You don’t have to be a clinical psychologist to see girls have made indisputable strides during the past few decades. One of the main reasons for their progress is because of their emotional intelligence.
Girls develop emotional intelligence during their early socialization process, but it’s not second nature to boys.
“There is an ever-widening gap between the heroic intelligence that it took our sons to be respected as men in the past and the emotional intelligence needed for your son’s future,” says Warren Farrell, Ph.D., author of The Boy Crisis. “Yet few schools are teaching communication skills and empathy training to help boys make that transition.”
To understand the importance of that transition, let’s look at why emotional intelligence is critical for a boy’s future. “The more sophisticated artificial intelligence becomes the greater the need to fill the emotional intelligence void,” says Farrell.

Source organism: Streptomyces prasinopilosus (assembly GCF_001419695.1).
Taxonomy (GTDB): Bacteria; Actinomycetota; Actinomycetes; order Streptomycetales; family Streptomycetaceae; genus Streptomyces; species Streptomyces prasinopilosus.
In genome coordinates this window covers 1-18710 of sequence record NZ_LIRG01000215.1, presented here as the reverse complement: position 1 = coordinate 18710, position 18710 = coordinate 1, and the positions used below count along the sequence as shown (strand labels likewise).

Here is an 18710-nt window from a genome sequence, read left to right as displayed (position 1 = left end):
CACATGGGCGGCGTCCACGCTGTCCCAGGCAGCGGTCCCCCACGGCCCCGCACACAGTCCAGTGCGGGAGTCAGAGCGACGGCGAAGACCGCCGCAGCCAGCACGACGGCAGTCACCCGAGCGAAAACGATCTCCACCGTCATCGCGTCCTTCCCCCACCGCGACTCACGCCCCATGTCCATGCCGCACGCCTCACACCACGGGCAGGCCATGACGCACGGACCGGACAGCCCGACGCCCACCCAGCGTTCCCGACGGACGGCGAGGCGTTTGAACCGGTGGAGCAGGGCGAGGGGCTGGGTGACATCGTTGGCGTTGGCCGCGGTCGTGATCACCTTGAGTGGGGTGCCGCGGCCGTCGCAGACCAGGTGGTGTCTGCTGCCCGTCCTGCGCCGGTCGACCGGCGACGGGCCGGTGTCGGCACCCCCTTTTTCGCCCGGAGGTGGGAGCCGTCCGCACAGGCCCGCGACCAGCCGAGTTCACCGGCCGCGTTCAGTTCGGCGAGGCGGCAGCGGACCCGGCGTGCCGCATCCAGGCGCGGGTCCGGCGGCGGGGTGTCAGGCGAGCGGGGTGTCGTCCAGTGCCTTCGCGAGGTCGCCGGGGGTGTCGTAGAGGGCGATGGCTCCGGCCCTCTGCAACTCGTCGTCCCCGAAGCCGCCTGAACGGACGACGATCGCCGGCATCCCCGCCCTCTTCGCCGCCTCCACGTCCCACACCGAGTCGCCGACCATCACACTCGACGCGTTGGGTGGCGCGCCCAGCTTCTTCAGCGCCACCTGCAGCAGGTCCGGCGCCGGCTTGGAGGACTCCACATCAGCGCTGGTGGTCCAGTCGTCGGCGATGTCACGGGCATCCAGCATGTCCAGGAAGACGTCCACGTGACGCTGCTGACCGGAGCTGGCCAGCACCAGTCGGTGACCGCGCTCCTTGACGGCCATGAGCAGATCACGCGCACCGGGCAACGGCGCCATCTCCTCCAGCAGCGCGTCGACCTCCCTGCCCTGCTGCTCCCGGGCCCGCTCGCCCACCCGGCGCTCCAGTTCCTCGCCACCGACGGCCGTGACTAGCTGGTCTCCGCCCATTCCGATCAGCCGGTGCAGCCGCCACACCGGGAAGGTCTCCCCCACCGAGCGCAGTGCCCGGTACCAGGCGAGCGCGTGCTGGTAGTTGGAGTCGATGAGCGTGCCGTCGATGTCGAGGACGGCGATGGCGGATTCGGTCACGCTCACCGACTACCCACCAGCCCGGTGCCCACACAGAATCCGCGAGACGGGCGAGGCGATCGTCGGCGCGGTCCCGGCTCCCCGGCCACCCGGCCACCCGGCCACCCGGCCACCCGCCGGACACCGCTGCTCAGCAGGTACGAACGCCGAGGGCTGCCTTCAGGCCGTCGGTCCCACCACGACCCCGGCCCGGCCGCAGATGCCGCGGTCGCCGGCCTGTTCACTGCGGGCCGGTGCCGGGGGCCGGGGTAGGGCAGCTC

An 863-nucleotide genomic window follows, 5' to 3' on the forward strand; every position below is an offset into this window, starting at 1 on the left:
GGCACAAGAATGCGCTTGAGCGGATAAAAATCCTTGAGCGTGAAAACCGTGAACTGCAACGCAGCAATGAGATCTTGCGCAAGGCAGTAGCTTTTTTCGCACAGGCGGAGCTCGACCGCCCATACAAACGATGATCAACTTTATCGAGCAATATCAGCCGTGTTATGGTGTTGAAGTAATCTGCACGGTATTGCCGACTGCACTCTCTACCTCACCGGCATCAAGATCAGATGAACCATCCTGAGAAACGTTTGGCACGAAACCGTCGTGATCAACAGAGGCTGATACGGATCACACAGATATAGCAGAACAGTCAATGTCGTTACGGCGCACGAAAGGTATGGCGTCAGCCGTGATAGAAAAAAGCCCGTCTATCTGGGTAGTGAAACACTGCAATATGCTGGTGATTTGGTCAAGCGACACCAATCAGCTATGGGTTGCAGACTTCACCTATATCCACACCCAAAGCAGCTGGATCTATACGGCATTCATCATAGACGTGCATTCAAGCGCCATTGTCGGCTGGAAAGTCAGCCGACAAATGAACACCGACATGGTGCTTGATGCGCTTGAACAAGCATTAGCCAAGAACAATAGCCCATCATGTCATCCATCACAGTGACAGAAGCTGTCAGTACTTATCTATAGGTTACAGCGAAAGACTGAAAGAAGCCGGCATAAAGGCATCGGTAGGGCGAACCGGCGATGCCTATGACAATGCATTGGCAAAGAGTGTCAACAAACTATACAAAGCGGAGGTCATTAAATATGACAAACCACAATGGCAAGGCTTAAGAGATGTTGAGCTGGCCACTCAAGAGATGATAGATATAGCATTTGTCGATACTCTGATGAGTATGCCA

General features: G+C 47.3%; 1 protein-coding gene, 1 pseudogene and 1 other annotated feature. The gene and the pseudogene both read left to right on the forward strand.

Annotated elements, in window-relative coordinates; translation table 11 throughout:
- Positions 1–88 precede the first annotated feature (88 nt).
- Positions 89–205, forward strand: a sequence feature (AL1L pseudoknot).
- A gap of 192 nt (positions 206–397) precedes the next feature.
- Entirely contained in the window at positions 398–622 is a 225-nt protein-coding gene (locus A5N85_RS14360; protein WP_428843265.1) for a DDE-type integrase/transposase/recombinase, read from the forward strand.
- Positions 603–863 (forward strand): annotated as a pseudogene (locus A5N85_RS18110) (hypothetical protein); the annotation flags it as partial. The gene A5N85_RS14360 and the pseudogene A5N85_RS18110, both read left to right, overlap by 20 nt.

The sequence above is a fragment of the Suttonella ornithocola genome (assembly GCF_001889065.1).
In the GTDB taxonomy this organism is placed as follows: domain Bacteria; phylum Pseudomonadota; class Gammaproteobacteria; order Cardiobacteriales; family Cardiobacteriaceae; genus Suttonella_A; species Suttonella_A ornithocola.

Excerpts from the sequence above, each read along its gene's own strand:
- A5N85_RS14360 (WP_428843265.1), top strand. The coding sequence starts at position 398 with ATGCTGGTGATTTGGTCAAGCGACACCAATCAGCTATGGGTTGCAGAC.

Why Emotional Intelligence Matters
Dr. Farrell is also the Chair of the Commission to Create a White House Council on Boys and Men. His books have been published in 17 languages, including two award-winning international bestsellers. Farrell believes that female-dominated caring professions like health care or home care will thrive while traditional male careers will shrink.
Some might argue that artificial intelligence can partially replicate emotional intelligence. But it won’t replace how important emotional intelligence is for a father, male partner, physician, or nurse to be effective.
Emotional Intelligence is to respond appropriately to the subtleties of body language, tones of voice, speech patterns, and eye contact. It also includes knowing when it’s best to listen rather than to speak. Or when creating space is better than being proactive. These characteristics are the voids Artificial Intelligence will create. As a result, filling those voids will become valuable and command greater pay — an opportunity for boys. Capitalizing on that opportunity is only possible if they can learn empathy and emotional intelligence.